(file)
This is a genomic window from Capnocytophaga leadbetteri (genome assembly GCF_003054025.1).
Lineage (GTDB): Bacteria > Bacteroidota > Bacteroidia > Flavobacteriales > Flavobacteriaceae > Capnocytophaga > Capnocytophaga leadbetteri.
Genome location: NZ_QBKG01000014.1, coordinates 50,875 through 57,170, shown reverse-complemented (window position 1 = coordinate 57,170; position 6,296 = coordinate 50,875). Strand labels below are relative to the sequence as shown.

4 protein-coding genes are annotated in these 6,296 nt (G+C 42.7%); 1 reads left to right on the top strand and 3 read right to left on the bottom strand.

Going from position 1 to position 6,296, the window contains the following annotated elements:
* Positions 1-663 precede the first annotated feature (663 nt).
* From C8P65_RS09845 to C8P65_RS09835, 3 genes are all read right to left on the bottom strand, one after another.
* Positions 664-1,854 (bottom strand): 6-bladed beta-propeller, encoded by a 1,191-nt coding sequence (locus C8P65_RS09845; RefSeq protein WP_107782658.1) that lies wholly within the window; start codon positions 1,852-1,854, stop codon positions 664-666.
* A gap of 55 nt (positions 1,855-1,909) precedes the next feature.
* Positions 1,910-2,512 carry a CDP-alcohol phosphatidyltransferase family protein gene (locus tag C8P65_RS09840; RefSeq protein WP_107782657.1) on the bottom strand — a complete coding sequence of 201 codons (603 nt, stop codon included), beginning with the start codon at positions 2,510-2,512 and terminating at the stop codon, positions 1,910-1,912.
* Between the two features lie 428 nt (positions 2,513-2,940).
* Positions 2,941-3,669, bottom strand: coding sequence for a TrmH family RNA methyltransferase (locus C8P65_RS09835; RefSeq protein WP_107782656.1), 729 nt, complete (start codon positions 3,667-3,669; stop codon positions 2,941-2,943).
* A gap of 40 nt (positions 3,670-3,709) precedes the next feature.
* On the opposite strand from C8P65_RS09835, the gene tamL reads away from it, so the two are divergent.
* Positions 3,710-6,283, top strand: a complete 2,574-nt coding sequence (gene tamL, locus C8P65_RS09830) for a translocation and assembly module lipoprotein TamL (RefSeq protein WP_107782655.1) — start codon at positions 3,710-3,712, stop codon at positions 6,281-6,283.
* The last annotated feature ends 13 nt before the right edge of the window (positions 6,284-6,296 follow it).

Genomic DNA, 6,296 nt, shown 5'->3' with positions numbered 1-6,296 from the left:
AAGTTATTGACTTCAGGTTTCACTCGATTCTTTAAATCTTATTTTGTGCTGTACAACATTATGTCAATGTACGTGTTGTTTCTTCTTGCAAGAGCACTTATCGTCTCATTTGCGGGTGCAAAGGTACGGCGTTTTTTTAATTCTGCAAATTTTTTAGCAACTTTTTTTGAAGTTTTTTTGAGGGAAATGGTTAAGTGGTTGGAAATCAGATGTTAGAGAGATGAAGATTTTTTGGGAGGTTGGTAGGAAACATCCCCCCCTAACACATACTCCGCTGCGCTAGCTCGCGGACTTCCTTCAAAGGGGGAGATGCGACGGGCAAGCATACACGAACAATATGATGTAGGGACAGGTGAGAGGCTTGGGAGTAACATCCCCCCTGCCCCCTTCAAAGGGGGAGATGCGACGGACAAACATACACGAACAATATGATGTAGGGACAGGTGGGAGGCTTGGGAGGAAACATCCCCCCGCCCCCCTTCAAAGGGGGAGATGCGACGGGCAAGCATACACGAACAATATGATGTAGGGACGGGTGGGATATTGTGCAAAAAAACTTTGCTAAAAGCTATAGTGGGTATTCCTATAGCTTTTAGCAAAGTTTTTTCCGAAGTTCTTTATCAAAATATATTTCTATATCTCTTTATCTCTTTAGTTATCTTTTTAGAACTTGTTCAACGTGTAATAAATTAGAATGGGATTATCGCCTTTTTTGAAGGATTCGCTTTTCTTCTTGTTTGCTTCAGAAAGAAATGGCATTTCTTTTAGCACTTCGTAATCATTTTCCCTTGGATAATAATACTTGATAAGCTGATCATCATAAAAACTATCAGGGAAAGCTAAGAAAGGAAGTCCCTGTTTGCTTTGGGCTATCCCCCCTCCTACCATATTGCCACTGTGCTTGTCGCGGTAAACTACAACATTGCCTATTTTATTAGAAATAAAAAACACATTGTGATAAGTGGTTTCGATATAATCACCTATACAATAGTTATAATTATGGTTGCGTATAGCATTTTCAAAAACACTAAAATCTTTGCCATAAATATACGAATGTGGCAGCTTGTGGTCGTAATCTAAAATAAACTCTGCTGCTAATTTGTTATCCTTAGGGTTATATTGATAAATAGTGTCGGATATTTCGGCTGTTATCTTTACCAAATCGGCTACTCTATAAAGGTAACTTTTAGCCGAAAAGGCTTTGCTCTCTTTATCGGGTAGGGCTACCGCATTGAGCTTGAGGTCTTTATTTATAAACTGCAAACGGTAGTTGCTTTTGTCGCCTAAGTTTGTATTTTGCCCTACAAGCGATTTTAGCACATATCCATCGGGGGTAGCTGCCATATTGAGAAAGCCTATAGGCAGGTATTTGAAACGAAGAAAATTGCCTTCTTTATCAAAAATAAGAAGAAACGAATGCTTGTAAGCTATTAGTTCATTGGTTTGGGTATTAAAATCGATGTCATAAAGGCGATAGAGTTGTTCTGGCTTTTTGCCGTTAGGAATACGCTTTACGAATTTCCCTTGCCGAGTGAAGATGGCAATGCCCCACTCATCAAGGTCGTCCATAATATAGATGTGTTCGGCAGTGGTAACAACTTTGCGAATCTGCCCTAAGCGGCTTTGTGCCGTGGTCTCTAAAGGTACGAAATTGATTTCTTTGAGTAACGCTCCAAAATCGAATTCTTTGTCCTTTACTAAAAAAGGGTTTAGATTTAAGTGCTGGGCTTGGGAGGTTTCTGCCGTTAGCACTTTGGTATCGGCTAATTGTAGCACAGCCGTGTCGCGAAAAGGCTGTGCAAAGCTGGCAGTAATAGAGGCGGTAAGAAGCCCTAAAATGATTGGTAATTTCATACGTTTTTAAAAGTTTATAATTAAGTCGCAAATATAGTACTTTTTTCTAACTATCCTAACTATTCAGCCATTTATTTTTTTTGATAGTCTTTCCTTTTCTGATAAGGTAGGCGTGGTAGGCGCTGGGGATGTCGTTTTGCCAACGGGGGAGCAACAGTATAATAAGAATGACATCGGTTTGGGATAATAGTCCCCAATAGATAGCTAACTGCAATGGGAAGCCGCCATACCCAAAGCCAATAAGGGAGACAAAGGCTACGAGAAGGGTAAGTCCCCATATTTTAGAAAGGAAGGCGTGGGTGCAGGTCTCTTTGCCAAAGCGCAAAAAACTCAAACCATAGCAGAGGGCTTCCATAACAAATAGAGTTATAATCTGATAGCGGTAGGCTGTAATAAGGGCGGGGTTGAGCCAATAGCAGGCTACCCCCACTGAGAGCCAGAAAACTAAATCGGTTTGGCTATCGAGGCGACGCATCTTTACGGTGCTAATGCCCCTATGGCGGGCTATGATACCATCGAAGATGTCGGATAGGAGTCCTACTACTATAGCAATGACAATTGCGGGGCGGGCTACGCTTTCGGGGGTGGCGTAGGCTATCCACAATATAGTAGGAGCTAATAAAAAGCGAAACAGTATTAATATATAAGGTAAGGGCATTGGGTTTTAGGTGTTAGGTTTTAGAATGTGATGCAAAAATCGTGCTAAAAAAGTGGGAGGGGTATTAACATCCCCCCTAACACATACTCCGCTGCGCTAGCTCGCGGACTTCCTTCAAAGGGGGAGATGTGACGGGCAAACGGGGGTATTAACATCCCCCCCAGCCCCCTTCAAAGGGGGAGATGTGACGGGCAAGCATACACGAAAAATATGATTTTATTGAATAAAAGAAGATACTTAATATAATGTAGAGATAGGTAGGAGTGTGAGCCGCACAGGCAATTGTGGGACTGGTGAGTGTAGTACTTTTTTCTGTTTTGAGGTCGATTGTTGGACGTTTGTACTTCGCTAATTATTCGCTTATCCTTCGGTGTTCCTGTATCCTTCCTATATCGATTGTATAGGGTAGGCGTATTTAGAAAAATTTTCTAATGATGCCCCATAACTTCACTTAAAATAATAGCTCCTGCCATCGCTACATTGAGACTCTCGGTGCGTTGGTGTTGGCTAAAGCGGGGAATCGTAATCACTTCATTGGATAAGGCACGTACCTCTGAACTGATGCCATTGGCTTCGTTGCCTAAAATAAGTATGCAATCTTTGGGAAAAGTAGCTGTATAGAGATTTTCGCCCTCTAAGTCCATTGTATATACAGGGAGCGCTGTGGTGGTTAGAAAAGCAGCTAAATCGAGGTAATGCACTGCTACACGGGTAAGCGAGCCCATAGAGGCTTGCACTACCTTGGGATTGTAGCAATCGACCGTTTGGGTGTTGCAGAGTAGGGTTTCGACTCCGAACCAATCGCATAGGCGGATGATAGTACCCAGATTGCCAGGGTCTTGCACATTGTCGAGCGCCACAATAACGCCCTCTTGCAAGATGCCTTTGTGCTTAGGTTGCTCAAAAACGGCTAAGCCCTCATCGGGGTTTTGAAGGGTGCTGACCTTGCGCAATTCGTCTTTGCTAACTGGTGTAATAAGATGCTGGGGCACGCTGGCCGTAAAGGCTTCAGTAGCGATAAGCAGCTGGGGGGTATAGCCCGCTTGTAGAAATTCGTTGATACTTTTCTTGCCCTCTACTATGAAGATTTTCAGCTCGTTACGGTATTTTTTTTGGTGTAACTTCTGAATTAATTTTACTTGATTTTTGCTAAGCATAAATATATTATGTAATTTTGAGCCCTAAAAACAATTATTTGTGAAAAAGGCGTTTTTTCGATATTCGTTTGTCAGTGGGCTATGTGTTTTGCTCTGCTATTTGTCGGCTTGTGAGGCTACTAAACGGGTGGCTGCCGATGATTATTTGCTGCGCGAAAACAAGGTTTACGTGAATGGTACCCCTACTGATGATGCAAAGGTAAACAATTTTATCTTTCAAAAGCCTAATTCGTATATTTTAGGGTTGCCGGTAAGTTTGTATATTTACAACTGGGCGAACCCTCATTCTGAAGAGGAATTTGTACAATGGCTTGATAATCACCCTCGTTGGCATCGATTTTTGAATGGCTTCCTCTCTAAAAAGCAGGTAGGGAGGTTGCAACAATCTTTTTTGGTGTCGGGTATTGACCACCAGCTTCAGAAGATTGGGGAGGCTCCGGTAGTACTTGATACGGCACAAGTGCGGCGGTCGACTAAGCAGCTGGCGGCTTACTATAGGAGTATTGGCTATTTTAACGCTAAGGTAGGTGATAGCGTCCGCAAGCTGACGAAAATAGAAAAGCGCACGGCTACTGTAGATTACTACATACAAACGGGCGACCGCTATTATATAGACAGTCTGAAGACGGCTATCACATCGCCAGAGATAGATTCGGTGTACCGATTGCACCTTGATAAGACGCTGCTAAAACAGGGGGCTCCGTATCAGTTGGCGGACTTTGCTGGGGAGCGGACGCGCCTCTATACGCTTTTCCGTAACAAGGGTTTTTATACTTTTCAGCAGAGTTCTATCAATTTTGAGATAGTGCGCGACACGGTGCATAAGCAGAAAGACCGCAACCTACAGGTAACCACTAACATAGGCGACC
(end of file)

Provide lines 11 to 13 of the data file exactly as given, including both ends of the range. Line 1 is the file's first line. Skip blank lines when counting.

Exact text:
* Between the two features lie 428 nt (positions 2,513-2,940).
* Positions 2,941-3,669, bottom strand: coding sequence for a TrmH family RNA methyltransferase (locus C8P65_RS09835; RefSeq protein WP_107782656.1), 729 nt, complete (start codon positions 3,667-3,669; stop codon positions 2,941-2,943).
* A gap of 40 nt (positions 3,670-3,709) precedes the next feature.